Vagrant uses “Provisioners” and “Providers”, as basic principles to manage development environments. Provisioners are tools that allow users to customise the virtual environment configuration. Puppet and Chef are the most used tools in Vagrant (also Ansible is available from 2014).
Providers are services Vagrant uses to set and create a virtual environment. VirtualBox, Hyper-V and Dcker virtualisations are supported directly within Vagrant, Vmware and AWS are then supported using plugins.
Vagrant sits above the virtualisation software as a wrapper helping developers with interactions with providers. It automates the configuration of virtual environment using Chef or Puppet, so the user doesn’t need to use any other virtualisation software directly.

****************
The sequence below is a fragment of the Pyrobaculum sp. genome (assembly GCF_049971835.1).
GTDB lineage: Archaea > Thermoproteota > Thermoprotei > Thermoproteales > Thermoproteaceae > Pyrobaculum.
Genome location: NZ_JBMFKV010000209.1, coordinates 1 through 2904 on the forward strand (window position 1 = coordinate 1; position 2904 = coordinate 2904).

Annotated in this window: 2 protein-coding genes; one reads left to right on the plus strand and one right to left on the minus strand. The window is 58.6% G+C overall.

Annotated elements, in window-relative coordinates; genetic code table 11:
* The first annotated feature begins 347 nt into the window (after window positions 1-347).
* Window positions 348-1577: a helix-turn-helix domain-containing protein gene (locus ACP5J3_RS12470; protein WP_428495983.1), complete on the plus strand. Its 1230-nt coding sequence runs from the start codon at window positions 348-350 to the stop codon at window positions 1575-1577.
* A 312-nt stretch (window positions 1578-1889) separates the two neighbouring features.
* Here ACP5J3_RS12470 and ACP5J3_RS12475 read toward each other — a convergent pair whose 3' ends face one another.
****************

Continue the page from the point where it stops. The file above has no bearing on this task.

Hardware and software requirements are stored in a file called “Vagrantfile”. It assists with launching necessary steps to produce a “box” ready for development. “Box” is a format and suffix for the Vagrant environment that is copied to another machine to replicate the same environment.
Local development is appropriate if you develop for yourself and there is no big team involved in development. But if you are working on a bigger project where more teams work and each team needs a different configuration, Vagrant can be a suitable solution. With its help, you can keep all project files and folders in the local environment, but also have them on a server, so it is easy to make the local environment accessible to a project manager or designer.